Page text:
Interesting Cases
Case 1: High left hip dislocation in DDH.  Countless children were seen with chronic dislocations.  They would still need to wait on the ~1year surgery waiting list.    
Case 1












Case 2:
Forearm nonunion.  Common problem due to cultural barriers and access to care.
Case 2
   











Interesting Experiences Outside Hospital
My  host residents enjoyed taking me out to eat for some traditional Indonesian Cuisine. Some highlights (and lowlights) included Rendang, which is traditional Sumatran way of preparing/cooking beef, which involves a BBQ-like braise and slow-cooking. This was delicious, but a little spicy.  Some items that I tried but did not enjoy as much were fried chicken feet and cow cartilage. The majority of meals (including breakfast) were slight variations upon the staple foods of fried rice, chicken, fish, and few vegetables.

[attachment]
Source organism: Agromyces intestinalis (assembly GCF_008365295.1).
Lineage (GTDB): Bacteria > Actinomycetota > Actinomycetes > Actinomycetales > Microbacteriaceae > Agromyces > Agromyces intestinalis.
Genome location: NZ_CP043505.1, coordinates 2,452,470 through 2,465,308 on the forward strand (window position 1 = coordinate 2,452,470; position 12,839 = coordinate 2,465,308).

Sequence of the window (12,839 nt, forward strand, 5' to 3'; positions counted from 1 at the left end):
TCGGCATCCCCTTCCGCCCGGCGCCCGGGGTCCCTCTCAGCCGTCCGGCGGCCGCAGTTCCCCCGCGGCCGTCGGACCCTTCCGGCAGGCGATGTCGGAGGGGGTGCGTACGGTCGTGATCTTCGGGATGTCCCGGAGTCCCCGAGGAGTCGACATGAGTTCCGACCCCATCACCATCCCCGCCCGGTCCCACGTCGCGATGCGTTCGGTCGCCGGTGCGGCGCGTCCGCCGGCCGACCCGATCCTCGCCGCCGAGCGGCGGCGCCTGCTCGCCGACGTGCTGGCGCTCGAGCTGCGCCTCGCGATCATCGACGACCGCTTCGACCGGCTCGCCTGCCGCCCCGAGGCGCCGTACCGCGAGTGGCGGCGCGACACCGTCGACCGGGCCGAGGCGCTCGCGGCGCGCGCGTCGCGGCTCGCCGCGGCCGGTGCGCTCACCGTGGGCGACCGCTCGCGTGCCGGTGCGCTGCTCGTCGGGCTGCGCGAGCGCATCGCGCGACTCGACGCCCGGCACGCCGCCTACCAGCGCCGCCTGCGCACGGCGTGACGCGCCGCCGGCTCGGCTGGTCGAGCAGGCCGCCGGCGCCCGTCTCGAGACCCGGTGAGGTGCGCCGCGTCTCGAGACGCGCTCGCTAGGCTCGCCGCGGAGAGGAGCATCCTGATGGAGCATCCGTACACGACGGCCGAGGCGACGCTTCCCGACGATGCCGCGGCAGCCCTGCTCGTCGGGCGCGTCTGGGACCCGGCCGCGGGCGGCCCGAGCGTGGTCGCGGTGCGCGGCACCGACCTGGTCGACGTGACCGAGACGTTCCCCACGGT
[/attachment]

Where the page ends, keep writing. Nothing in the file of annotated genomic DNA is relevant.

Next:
The traffic in Jakarta is stifling, due to the population density and congestion. Many people ride motorbikes to weave in and out of traffic to speed up their commute, and this leads to many patients in orthopedic clinics. There are many helpful citizens posing as “police” who will (for a small fee) stop traffic to help you cross the street, make a turn in traffic, or park amidst the chaos of typical.  When the real police show up, these guys go running.

Two of the residents were kind enough to invite me to play basketball at their weekly game with other surgery residents on Friday night around 10pm. Basketball is 2nd most popular sport to watch/play second to football (soccer).

Saturday morning soccer practice after our scrimmage;
I loved the department-provided jerseys, very official!